You are here

SBIR Phase I: Nursing Workforce Optimization Algorithm and Software

Award Information
Agency: National Science Foundation
Branch: N/A
Contract: 2052208
Agency Tracking Number: 2052208
Amount: $255,997.00
Phase: Phase I
Program: SBIR
Solicitation Topic Code: DH
Solicitation Number: N/A
Solicitation Year: 2020
Award Year: 2021
Award Start Date (Proposal Award Date): 2021-05-15
Award End Date (Contract End Date): 2022-04-30
Small Business Information
1230 S 47TH STREET
United States
DUNS: 105354512
HUBZone Owned: Yes
Woman Owned: No
Socially and Economically Disadvantaged: No
Principal Investigator
 Colin Plover
 (845) 242-2861
Business Contact
 Colin Plover
Phone: (845) 242-2861
Research Institution

The broader impact /commercial potential of this Small Business Innovation Research (SBIR) Phase I project improves nursing operations in hospitals for better patient outcomes. This will be achieved through the analysis of a health system’s data regarding nurse staffing, scheduling, and nurse-patient matching. This research will analyze data on nurses, patients, and inpatient clinical environments and their relationship to outcomes to develop unique algorithms, software, and datasets in care facilities. This is significant because the approach to nursing workforce management decisions influences care outcomes and the cost of delivery of quality care. This Small Business Innovation Research (SBIR) Phase I project involves advanced research techniques that aim to optimize nurse staffing, scheduling, and nurse-patient matching. Relationships will be examined between 1. independent variables associated with nursing operations and 2. dependent variables that include patient safety indicator variables developed by the Agency for Healthcare Quality and Research. The exploration of these relationships will help answer questions including 1) how many nurses to employ and deploy day-to-day (i.e. staffing), 2) how many and in what complement to deploy nurses on shifts (i.e. scheduling), and 3) how to match nurses to patients on each unit each shift (i.e. nurse-patient assignments) to optimize outcomes. The proposed optimization process enables a data- driven approach to address staffing, scheduling, and nurse-patient matching challenges. The methods involve multivariate regression analyses and machine learning techniques including autoregressive integrated moving average (ARIMA). The goals of this research involve the development of algorithms and software that empower hospital administrators with the insight and technology to improve nursing care and patient outcomes. This award reflects NSF's statutory mission and has been deemed worthy of support through evaluation using the Foundation's intellectual merit and broader impacts review criteria.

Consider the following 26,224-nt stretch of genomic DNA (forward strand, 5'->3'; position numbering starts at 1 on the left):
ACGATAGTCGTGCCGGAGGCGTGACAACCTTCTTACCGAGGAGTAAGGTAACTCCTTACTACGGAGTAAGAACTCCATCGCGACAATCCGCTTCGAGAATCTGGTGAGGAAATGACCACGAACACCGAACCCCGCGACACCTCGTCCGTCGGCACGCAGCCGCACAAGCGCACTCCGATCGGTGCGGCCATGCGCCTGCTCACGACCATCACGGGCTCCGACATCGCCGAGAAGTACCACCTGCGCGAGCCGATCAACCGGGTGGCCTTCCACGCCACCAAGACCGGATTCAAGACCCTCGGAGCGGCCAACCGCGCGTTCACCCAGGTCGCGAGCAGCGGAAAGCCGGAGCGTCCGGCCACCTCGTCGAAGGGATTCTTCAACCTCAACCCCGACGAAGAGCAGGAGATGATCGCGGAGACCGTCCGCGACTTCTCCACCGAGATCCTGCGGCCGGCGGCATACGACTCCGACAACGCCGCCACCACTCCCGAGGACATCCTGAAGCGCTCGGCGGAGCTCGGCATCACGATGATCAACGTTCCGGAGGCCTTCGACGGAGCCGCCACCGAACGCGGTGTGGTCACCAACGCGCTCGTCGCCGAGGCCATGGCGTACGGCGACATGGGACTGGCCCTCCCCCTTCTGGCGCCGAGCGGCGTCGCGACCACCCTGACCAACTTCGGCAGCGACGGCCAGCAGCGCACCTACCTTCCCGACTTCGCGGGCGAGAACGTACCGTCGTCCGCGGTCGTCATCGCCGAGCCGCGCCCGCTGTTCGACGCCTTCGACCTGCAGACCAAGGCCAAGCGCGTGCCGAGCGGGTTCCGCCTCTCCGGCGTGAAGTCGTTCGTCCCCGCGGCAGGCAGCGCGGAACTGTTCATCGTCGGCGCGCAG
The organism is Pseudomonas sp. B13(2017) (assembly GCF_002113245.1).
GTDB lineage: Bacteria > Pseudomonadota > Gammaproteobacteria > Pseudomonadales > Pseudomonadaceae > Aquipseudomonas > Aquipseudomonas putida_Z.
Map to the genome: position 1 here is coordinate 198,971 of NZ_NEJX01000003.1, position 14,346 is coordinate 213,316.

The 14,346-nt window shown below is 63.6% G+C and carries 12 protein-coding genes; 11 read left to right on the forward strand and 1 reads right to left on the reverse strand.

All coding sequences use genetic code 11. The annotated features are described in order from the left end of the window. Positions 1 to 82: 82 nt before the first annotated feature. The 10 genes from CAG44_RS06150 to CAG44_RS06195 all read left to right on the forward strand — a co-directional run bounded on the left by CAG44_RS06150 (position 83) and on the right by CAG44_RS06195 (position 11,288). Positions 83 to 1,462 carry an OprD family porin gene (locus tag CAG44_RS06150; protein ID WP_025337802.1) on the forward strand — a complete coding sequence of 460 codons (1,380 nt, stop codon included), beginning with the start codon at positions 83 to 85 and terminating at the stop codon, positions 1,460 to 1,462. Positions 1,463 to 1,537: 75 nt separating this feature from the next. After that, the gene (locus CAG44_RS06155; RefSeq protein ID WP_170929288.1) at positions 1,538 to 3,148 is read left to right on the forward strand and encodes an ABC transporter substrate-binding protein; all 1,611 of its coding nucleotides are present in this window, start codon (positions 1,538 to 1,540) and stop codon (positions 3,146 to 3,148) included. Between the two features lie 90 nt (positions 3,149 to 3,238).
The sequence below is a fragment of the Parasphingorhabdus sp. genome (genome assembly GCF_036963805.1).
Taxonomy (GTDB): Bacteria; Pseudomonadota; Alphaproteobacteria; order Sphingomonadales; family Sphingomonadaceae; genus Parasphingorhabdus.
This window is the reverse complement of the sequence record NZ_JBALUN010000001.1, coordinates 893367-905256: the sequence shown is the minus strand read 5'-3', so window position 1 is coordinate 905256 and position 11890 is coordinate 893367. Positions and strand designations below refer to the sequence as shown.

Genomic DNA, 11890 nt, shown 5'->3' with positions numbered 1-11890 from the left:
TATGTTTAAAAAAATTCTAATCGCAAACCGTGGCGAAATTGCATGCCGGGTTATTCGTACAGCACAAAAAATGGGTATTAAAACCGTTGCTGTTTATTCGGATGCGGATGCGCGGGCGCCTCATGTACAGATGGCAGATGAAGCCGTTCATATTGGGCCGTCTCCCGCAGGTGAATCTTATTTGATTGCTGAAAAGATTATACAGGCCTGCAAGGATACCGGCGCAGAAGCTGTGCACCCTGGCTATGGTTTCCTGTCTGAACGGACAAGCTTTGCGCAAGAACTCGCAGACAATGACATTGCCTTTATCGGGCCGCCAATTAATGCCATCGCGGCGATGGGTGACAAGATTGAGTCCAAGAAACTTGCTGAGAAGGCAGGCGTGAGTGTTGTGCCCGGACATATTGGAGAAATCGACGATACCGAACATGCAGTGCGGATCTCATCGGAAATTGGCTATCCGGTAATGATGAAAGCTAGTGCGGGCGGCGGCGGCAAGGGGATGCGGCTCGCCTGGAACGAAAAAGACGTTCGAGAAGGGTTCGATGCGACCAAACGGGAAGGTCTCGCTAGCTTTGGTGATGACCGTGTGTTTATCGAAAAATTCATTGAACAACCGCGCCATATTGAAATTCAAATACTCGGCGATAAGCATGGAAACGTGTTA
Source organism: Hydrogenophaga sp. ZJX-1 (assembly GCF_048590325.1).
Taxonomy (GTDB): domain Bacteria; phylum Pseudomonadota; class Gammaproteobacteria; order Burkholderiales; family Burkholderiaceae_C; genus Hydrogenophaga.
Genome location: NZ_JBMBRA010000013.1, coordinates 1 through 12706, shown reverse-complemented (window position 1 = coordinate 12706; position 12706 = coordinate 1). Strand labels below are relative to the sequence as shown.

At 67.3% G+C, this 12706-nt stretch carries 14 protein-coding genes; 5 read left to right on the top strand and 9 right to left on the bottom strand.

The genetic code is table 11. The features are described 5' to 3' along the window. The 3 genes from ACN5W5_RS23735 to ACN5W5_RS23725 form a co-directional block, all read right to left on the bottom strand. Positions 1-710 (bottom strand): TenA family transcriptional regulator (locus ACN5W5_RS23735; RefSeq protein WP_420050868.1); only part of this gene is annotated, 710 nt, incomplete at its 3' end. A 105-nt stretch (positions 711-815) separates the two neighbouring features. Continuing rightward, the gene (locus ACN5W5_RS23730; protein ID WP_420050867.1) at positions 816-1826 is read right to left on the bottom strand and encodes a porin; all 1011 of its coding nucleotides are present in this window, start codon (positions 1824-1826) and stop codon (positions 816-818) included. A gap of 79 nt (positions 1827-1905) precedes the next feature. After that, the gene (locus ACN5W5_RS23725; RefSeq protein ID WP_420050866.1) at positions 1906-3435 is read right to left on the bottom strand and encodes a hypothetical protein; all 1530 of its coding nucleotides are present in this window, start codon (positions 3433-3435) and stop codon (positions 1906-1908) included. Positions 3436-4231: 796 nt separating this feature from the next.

* Information listed above is at the time of submission. *

US Flag An Official Website of the United States Government